The Red Phantom letter ends with "Meanwhile, cancel the Count Marco column. Since the Count can write anonymously, so can I". The article on the left ends with "You don't need psychiatry. All you need is the Count Marco column". Hence the reference to "column" in the letter.
Marc H. Spinelli wrote this column under an anonymous pseudonym - and why the author of the July 8th 1974 communication used the word "Phantom". A phantom can be described as a ghost, a figment of the imagination, not real or illusory. The author was simply choosing a pseudonym lacking visibility and substance. Although, The Phantom was an American adventure comic strip published by Lee Falk in February 1936 that has run in many newspapers to this day, syndicated by King Features of Hearst Holdings, Inc.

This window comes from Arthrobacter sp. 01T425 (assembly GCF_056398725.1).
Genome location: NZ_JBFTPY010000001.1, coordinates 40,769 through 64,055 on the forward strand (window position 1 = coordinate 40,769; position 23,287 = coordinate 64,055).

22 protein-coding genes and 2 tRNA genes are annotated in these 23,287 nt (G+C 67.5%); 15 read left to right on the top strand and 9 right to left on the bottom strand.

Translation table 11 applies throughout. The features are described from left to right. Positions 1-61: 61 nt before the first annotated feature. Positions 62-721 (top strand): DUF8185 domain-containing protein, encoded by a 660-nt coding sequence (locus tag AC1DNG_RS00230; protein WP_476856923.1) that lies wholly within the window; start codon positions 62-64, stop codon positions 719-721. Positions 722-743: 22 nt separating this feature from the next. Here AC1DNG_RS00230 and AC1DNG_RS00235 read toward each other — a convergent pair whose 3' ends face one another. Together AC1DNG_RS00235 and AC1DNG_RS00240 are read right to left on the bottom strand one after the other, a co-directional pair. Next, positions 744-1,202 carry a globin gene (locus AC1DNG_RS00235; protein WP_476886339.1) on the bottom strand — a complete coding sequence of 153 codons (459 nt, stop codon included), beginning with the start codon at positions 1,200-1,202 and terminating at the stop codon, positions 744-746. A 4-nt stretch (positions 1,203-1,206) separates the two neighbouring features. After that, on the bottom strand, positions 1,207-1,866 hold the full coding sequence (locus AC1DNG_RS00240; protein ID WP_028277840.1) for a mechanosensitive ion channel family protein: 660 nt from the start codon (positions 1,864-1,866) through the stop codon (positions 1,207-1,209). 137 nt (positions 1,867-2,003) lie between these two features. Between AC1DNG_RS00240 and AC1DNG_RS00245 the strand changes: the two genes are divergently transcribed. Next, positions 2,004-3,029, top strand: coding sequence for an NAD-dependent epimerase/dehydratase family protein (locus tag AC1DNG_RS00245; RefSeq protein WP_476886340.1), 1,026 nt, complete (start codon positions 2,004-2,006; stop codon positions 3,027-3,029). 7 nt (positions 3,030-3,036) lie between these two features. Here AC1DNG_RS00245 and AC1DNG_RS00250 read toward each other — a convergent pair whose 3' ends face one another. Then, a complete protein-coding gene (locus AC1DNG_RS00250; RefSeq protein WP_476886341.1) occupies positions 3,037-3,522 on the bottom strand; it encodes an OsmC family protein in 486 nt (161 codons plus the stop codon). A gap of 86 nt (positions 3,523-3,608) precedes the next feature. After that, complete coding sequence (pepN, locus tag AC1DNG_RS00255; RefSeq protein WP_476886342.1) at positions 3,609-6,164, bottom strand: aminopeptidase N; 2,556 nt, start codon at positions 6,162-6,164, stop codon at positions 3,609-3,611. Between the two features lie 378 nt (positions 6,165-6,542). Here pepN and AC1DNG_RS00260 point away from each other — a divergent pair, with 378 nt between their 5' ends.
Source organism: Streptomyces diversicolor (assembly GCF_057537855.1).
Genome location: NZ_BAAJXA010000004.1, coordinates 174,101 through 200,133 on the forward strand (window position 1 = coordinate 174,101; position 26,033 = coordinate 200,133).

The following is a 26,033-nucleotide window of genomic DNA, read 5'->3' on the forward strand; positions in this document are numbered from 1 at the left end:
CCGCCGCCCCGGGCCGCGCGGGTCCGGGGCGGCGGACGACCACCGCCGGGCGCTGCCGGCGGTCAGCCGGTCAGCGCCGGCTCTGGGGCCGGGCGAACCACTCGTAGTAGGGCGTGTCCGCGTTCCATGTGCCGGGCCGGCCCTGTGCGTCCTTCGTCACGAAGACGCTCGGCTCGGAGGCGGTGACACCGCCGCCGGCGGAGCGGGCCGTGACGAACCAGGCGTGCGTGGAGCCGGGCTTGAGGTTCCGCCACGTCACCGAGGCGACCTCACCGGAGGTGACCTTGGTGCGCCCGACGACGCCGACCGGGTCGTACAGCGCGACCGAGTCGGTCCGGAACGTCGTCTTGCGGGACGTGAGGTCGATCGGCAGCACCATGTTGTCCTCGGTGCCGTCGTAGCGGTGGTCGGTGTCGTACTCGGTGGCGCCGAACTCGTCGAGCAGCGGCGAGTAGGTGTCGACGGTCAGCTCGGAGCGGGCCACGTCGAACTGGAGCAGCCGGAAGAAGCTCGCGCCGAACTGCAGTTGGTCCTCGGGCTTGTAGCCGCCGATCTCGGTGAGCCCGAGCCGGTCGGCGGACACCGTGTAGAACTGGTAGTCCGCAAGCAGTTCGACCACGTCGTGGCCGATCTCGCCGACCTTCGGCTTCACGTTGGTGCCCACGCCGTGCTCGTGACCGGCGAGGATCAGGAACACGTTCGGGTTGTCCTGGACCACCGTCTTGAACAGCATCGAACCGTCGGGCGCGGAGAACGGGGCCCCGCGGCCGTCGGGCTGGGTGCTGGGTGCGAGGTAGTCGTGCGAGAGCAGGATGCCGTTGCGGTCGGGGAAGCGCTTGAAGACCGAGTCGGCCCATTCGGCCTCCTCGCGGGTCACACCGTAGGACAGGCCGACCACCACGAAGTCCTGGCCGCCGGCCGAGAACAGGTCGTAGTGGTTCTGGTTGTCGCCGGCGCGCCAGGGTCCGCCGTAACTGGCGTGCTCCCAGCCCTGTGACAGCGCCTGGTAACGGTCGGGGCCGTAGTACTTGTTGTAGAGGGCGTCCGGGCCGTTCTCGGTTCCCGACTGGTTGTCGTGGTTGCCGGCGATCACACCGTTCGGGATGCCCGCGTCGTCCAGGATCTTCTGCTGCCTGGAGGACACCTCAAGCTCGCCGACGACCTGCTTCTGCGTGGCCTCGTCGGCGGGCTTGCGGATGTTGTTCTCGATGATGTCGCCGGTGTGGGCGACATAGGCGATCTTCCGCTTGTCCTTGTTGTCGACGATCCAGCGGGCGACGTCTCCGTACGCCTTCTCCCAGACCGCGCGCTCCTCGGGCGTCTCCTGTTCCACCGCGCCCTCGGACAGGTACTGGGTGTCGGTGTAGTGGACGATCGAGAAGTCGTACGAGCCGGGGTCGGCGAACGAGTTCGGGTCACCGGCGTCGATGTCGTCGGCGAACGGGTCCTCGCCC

The addition of "Red" before "Phantom" explained perfectly by the bracketed "red with rage" placed underneath. The Count Marco column had already detailed in the first paragraph that he "wasn't surprised by the angry reaction" when he wrote about psychiatrists and psychologists, so it's probably no surprise that the author of the San Rafael letter used the word "Red" before "Phantom" to express their anger or rage. No external "Red Phantom" was required as inspiration for this correspondence, because every element of the correspondence was derived from within the July 3rd 1974 Count Marco column. The Red Phantom is just a construct of the author's mind, that has ultimately become a figment of our imagination.